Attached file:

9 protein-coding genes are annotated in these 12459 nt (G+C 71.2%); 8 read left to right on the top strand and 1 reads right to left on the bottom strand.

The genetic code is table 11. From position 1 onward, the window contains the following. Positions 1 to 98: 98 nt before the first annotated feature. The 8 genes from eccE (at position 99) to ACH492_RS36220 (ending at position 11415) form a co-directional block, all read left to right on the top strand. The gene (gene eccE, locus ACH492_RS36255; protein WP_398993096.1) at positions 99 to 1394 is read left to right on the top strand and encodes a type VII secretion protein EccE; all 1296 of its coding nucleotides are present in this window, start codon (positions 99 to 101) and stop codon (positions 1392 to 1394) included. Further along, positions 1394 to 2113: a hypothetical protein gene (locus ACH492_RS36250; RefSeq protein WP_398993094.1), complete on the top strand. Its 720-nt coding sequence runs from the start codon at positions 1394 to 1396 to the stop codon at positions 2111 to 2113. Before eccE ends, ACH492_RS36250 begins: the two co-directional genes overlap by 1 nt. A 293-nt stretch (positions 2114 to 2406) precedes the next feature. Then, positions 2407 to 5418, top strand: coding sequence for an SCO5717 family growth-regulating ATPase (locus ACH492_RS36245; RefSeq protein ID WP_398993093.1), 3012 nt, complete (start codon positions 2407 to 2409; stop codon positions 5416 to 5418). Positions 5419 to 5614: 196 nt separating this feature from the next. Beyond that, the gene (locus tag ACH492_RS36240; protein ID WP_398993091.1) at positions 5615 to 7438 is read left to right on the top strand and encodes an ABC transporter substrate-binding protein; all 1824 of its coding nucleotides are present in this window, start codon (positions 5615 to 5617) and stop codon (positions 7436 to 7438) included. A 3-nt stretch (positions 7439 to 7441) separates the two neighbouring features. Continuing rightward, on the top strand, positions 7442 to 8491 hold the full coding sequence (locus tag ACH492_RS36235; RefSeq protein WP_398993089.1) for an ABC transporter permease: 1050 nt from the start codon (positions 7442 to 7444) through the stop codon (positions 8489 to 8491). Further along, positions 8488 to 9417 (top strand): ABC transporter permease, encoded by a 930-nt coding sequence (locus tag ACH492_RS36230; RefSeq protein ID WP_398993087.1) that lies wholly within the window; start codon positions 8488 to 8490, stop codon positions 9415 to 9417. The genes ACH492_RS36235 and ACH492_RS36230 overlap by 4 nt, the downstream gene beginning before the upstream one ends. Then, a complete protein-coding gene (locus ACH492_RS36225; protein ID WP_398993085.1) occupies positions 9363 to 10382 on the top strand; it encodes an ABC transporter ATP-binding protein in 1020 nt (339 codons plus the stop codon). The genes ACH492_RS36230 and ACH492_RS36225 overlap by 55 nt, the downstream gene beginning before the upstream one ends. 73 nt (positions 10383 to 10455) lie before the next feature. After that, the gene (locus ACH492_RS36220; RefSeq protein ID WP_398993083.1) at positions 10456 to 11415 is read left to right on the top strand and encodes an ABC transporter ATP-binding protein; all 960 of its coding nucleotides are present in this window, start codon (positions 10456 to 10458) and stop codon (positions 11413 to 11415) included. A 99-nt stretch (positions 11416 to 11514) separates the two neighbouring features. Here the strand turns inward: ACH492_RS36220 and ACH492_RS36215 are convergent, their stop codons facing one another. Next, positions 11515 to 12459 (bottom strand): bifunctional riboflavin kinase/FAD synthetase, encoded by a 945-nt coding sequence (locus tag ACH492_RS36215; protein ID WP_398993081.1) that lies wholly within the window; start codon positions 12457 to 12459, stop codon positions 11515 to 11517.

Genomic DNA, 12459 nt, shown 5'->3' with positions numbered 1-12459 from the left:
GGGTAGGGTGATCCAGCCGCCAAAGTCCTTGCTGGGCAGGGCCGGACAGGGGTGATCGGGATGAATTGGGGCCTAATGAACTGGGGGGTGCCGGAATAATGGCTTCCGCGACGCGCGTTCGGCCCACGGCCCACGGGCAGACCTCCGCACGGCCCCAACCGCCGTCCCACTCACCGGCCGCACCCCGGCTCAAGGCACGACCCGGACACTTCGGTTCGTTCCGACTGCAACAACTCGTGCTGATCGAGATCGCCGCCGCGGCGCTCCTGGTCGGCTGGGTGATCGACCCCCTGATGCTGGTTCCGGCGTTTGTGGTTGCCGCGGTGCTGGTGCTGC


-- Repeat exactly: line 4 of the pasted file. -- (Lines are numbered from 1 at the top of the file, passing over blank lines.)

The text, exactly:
GGGTAGGGTGATCCAGCCGCCAAAGTCCTTGCTGGGCAGGGCCGGACAGGGGTGATCGGGATGAATTGGGGCCTAATGAACTGGGGGGTGCCGGAATAATGGCTTCCGCGACGCGCGTTCGGCCCACGGCCCACGGGCAGACCTCCGCACGGCCCCAACCGCCGTCCCACTCACCGGCCGCACCCCGGCTCAAGGCACGACCCGGACACTTCGGTTCGTTCCGACTGCAACAACTCGTGCTGATCGAGATCGCCGCCGCGGCGCTCCTGGTCGGCTGGGTGATCGACCCCCTGATGCTGGTTCCGGCGTTTGTGGTTGCCGCGGTGCTGGTGCTGC